Reach delivers incorrect Headings

We are running a Base and Rover with REACH RS firmware version 2.10.0.

We have a rover that will be installed in a vehicle and require accurate headings.

We are reading the “Track Angle” from the NMEA $GPRMC sentence as well as the “True Track” and “Magnetic Track” from the NMEA $GPVTG sentence.

When we walk a simple rectangle test track these reading vary wildly and are largely unusable.

We have good sattellite reception and during our testing often receive a FIXed solution status back to the base station.

Our Base and Rover Vertical and Horizontal Max Acceleration are both set to 1 m/s2.

How are the headings in the NMEA sentences calculated?
Can we rely on them or should we be writting our own code to determine heading?

Thank you

I can think of several different uses of heading which would each warrant a different algorithm, or at least different adjustments to the algorithm.

Without looking at the code, I would assume that Emlid would have set up the heading algorithm to work better for a UAV flying a mapping mission than a human walker.

I think it would be in your best interest to take control and write the code that works for your application.

If you take as many samples as you can before spitting out a heading, then you can apply a lot of smoothing. If you use statistics instead of simple averaging, then you can weigh each sample as to add emphasis to good samples and disregard bad ones. If you abstain from outputting a heading until a certain minimum of distance has been traveled in a certain minimum time, then you will get rid of a lot of the noise.

Yes, we may have to as the readings we currently get are not reliable enough. As mentioned these are intended to be installed on relatively slow moving vehicles that are constantly changing their course over short periods of time. Accuracy is critical.

I wasn’t sure if there was some special configuration or setup that will help, I’ve checked the documents and could not find anything.

Also curious if anyone else is using the NMEA sentences to extract heading data?

Because of the historical nature of the position data, there is also inherent lag in the NMEA heading information because it is reporting the heading you were on and not the heading you are on. This is where an IMU sensor might help you out a lot. Either the one built-in Reach RS (experimental) or an external one.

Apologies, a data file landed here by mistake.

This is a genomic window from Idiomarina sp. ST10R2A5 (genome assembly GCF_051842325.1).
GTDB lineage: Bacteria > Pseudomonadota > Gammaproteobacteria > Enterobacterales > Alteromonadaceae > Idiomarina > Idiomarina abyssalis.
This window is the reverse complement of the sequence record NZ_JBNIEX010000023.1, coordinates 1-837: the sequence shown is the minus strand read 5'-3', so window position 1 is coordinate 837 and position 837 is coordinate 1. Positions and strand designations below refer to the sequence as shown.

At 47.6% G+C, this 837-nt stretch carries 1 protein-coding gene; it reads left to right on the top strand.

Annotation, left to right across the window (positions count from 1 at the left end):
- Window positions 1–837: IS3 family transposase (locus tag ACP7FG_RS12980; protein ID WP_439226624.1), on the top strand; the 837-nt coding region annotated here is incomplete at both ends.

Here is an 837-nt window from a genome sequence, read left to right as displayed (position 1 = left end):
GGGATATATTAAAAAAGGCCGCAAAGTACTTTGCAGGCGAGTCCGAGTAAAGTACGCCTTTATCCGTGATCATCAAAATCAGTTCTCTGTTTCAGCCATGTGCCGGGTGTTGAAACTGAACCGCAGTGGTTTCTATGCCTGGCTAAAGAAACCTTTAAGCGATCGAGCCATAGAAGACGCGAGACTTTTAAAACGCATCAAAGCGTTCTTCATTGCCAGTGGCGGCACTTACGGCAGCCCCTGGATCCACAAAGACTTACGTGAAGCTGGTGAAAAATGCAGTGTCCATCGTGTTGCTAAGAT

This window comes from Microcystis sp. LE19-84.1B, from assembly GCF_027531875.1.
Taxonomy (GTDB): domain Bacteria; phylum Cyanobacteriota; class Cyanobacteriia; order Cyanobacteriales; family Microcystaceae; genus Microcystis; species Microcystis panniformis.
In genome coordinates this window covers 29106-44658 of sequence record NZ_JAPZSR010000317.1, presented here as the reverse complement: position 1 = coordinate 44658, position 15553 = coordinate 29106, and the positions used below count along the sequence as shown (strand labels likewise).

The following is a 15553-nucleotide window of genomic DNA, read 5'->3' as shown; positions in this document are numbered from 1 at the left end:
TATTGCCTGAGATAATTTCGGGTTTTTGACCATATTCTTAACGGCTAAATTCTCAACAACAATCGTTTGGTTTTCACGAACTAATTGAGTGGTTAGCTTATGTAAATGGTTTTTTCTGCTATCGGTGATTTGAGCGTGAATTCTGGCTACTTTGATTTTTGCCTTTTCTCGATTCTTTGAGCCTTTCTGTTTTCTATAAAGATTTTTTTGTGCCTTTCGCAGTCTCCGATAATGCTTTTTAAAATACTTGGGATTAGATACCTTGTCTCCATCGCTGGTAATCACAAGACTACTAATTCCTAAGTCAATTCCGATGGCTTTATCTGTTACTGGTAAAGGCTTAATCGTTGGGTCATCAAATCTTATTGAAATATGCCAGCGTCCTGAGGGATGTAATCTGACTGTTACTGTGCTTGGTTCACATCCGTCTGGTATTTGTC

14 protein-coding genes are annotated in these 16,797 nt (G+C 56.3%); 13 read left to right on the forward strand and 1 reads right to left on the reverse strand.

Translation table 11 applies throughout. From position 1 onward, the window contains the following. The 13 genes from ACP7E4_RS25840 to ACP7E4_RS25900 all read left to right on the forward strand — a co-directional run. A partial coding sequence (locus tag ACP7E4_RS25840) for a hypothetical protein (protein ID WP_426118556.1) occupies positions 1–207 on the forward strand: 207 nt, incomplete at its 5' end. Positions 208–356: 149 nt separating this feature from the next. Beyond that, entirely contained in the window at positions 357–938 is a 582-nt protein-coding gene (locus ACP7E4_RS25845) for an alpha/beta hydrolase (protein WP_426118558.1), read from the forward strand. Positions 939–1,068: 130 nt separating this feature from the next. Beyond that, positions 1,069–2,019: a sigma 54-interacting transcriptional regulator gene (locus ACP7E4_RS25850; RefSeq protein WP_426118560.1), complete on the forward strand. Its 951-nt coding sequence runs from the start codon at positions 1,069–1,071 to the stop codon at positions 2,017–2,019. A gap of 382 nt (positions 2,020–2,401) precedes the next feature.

The other (more expensive) way to improve heading accuracy is to install two Reach units on each vehicle. This setup would also give a current heading value instead of previous heading value. The more distance between the units, the more accurate the heading (on an exponentially decreasing scale).


We have some of the issues described above fixed in the latest dev update. However, it’s important to remember that Reach, even in RTK mode, can only give reliable heading data if it is moving, and moving rather fast. The newest update has the heading field empty, unless you are moving at least 0.5 m/s.

Just as @bide mentioned, IMU should be your main source of information for the heading.


Do you know the typical lag in heading? I’ve been working on a project that needs heading, and understand the lag problem. How much lag is there, is heading simply calculated from the two previous points (so nominally behind by the output frequency of the GPS) or is there a more complex calculation?

If accuracy is critical, you need a dedicated GNSS / inertial device with two antennas input. So the device can catch exactly simultaneous location of antennas and issue a clean heading. Such as this one:
But this is not the same budget !

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